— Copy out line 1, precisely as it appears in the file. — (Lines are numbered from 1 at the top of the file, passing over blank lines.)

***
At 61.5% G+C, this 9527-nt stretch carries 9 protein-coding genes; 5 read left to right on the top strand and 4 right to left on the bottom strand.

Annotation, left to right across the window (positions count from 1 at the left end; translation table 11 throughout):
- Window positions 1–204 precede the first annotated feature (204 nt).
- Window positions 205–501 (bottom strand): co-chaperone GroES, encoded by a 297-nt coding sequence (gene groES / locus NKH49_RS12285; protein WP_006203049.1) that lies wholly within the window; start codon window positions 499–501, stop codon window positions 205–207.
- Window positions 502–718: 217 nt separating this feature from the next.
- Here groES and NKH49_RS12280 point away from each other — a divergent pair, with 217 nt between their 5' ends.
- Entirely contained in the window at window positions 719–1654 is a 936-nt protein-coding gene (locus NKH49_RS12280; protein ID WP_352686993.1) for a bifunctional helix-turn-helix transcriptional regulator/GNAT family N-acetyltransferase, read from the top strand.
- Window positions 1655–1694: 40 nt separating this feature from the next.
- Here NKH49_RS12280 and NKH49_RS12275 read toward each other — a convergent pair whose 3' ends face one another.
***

At 61.5% G+C, this 9527-nt stretch carries 9 protein-coding genes; 5 read left to right on the top strand and 4 right to left on the bottom strand.